HPV vaccination programmes should be extended to include young adult and adolescent men, researchers suggest.
Experts from the University of Texas say that the rise in throat and mouth cancers can be blamed on increasing numbers of human papillomavirus (HPV) infections among young men.
Cervical cancer-causing HPV strain 16 has been linked with cancers of the mouth and throat.
Researchers say this trend is particularly noticeable in men under the age of 45.
They add: "While the cervical cancer and dysplasia prevention policy of HPV16/8 vaccination of young women and adolescent females are commended, we fear that vaccination programmes limited to females will only delay the potential benefit in prevention of HPV16/18 associated oropharyngeal cancers, which typically occur in men."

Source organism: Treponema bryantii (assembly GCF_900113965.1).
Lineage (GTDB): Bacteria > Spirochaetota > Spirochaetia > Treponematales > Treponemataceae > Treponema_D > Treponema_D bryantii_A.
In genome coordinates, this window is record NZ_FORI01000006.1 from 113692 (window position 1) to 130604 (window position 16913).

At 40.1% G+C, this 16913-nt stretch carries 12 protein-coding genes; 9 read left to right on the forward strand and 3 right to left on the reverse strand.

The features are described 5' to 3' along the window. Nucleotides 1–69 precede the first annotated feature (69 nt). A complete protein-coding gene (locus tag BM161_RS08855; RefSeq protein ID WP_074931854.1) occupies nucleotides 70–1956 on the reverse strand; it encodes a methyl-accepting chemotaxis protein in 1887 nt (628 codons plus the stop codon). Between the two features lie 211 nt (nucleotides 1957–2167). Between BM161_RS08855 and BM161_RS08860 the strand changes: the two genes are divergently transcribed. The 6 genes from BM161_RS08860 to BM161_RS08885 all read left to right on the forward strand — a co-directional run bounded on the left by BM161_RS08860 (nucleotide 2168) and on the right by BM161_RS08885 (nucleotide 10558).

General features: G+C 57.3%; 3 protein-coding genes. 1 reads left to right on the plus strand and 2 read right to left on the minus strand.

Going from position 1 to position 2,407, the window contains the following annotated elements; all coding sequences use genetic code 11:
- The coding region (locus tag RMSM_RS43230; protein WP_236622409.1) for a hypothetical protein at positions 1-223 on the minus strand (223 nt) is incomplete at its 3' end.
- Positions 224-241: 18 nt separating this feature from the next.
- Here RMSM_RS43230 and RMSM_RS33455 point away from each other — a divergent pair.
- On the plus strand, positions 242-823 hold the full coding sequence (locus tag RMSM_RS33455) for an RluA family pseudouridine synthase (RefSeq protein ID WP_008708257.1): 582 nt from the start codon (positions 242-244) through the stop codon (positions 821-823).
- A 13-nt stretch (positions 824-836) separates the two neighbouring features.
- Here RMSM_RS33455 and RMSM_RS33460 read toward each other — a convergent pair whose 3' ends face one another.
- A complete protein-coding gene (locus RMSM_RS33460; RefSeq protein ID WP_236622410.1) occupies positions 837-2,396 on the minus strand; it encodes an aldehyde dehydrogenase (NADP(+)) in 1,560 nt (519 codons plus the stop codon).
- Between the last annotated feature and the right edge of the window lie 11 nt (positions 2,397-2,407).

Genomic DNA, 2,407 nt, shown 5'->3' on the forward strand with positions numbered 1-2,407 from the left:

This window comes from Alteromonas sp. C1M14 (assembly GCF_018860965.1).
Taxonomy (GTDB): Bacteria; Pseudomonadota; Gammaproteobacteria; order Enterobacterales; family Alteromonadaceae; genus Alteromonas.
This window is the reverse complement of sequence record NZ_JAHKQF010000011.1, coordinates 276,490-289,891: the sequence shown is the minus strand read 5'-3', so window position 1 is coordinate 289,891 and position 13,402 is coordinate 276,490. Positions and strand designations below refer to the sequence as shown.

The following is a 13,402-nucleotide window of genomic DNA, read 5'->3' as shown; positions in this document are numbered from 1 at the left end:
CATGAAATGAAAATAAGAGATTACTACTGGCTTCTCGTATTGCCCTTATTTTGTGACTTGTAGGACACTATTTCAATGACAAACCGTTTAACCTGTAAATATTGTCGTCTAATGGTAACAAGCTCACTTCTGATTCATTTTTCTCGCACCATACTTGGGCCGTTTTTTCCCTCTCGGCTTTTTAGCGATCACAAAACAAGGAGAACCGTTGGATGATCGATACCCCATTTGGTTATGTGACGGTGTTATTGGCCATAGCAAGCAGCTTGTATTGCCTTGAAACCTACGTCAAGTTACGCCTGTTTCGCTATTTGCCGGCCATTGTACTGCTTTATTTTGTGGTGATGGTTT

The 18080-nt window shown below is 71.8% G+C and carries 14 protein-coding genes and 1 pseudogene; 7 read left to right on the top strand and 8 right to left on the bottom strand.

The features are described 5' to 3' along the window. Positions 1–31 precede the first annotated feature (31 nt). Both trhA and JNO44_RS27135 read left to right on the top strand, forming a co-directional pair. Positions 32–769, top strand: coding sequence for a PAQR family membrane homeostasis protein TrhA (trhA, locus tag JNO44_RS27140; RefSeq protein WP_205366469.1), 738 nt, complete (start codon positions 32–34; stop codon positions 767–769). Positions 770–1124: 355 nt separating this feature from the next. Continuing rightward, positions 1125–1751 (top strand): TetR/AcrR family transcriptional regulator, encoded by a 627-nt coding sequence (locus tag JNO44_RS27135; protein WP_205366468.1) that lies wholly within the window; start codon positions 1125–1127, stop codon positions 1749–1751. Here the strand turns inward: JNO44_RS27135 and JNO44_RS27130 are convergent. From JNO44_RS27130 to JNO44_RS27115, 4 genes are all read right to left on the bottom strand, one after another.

The team want more studies to be conducted into the efficacy and safety of HPV vaccines in men.
If these are successful, they then will recommend the vaccination of young adult and adolescent males against HPV.